And now I am resting in Positano on the coast of Salerno, a place I declared “blessed” before discovering that this region of Italy is described in the official guidebook as la divina costiera. We are both right: the tranquility here is divine and blessed. And whom do I see but Melina Mercouri, yes it is she, wearing a straw hat and long dress, pale and thin, and in the company of Jules Dassin. I rouse myself from my torpor in the heat of the sun and invent this imaginary dialogue between us: “So, Melina, you are still exiled from Greece. So near, yet here you are, forbidden to enter your native land. How are things going there?” And back comes her reply: “And how are things going in your country?”

  I return to my spot, gaze on the stagnant waters of this inner sea which could tell so many ancient tales, and repeat the question to myself: “And how are things going in your country?”

  IF THE DISASTROUS OUTCOME of Carmo’s affair had not deprived me of any hope of publication (if there ever was such hope and it was not simply a question of my complying with the decisions of others), what would I have done with these pages? Would I have submitted them for publication as a little booklet, pamphlet, notebook or brochure? To be frank, I think of them as exercises in autobiography for my personal use, worthless without the interpretation I put on them later. As travel memoirs, as an aesthetic or purely touristic guide, they are of no greater interest than the timid gesture of a Sunday painter, than that explanatory phrase which is so personal and intimate that it immediately arouses stolid hostility in the general listener. So blessed be Carmo, blessed be Sandra, who, by pushing Carmo out of her bed (or, to be more precise, out of the hotel bed paid for by Carmo), pushed me out of the publisher’s catalogue before I ever got into it. They say God writes straight on crooked lines, but I suspect that these are exactly the lines He prefers, first to show His divine virtuosity and conjuring skills and second because there are no others. All human lines are crooked, everything is a labyrinth. But the straight line is not so much an aspiration as a possibility. The labyrinth itself contains a straight line, broken and interrupted, I concede, but permanent and expectant. This geometrical god of whom I have been speaking must have become incarnate in Sandra, have prompted the decision, given Sandra’s thighs their fill of Carmo, and so things obediently fall into their rightful place. Blessed be Sandra, blessed be Sandra, blessed be blessed Sandra.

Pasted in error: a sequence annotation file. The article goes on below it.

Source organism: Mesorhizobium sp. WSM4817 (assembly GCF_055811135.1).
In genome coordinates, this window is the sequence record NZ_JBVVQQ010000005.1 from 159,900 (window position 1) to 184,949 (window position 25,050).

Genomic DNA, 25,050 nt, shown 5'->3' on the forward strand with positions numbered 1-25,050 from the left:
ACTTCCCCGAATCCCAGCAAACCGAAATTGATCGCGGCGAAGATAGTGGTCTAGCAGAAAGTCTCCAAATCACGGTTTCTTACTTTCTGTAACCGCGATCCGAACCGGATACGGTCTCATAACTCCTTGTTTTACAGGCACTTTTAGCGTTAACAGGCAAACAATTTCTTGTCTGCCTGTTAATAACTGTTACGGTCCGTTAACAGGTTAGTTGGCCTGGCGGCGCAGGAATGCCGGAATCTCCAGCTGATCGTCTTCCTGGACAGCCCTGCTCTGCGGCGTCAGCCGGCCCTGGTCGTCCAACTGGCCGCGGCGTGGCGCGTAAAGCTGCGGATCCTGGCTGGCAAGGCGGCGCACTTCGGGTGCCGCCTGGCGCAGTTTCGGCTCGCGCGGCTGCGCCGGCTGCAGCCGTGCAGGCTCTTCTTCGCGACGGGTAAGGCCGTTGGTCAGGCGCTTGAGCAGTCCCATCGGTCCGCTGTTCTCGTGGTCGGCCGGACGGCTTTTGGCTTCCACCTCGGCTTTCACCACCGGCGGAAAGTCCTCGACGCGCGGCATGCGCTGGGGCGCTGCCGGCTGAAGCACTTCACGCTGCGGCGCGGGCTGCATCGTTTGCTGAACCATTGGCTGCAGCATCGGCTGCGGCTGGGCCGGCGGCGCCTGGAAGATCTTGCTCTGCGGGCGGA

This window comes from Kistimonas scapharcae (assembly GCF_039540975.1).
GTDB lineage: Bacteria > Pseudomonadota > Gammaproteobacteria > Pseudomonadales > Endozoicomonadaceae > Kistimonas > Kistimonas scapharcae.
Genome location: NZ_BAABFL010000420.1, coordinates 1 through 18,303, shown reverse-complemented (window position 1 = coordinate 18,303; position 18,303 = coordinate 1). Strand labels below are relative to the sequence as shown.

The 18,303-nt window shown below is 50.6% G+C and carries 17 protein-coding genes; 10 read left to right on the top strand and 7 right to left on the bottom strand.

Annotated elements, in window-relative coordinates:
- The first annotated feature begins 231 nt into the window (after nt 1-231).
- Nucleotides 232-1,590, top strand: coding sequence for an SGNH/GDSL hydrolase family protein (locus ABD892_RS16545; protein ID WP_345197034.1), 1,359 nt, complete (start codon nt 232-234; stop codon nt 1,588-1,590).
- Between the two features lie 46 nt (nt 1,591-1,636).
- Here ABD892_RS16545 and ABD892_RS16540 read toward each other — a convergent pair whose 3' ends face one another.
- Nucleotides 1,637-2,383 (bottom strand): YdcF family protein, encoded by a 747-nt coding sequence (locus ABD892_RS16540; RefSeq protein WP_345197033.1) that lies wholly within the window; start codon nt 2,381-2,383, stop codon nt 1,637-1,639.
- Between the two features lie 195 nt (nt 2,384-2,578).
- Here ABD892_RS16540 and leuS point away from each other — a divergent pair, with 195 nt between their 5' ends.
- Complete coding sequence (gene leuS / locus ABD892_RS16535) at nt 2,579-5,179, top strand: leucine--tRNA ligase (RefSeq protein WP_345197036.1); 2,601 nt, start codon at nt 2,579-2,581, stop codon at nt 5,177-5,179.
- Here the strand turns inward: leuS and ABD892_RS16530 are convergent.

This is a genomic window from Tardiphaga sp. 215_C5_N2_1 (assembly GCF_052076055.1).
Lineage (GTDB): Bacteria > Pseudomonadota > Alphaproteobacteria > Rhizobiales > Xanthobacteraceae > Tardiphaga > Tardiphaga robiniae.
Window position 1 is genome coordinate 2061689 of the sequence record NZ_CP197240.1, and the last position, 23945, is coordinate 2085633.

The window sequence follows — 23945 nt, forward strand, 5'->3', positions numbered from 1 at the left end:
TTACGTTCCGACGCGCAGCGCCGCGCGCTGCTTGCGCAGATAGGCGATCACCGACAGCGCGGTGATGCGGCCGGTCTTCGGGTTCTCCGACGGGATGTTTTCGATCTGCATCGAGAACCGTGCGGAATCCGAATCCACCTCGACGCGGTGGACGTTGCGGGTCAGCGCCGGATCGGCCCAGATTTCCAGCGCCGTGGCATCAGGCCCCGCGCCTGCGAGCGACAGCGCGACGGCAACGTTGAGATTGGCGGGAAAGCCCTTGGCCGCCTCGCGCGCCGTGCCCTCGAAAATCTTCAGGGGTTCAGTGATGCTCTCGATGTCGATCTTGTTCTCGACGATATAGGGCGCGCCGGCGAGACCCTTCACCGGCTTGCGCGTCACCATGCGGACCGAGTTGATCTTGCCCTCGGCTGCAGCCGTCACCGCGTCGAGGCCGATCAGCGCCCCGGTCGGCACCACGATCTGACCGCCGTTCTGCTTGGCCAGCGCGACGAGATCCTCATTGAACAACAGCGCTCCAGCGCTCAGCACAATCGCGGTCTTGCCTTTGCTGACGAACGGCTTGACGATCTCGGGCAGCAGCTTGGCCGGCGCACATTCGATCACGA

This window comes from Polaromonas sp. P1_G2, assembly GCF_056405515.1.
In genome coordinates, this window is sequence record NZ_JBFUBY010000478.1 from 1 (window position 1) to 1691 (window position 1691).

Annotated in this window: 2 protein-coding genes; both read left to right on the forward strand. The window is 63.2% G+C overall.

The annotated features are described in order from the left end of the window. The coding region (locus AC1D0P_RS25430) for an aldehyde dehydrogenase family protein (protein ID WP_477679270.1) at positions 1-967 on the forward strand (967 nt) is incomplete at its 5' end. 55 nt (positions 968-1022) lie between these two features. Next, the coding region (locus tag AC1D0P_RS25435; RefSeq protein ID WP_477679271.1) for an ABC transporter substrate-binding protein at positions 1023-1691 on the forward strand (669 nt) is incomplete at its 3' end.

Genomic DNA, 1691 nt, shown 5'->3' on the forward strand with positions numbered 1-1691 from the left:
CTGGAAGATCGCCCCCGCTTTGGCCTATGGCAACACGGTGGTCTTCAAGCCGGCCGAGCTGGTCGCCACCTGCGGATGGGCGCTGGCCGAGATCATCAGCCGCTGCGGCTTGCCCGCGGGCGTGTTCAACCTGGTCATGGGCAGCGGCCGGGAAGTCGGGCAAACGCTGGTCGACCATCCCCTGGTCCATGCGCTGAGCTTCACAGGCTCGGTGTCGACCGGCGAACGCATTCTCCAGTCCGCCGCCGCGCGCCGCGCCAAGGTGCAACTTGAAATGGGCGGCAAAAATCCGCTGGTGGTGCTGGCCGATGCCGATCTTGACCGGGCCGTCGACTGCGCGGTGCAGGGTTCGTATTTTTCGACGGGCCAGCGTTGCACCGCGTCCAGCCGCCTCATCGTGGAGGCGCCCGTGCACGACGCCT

But these pages exist and my task remains unfinished. The exercises, yes, but not what came before. Certain things are now becoming clearer. I would even go so far as to say that they now seem quite obvious, whereas in the past there was only chaos and confusion. They represented another kind of labyrinth, undoubtedly reducible to a straight line but resisting any such reduction, becoming entangled and compressing the spaces and making circulation impossible. Let us take the so-called carpenter’s rule. This consists of ten units of ten centimeters (or is it five of twenty?), joined end to end and appearing to be folded over, so the plan is correct but the measurement wrong. It is necessary to unfold the rule and extend it to its full extent. In my opinion the same should be done to men or they should do it for themselves. We are already doubled up at birth; like rules simply juxtaposed, we are compressed and confined. We have three meters inside us yet only move a hand’s breadth.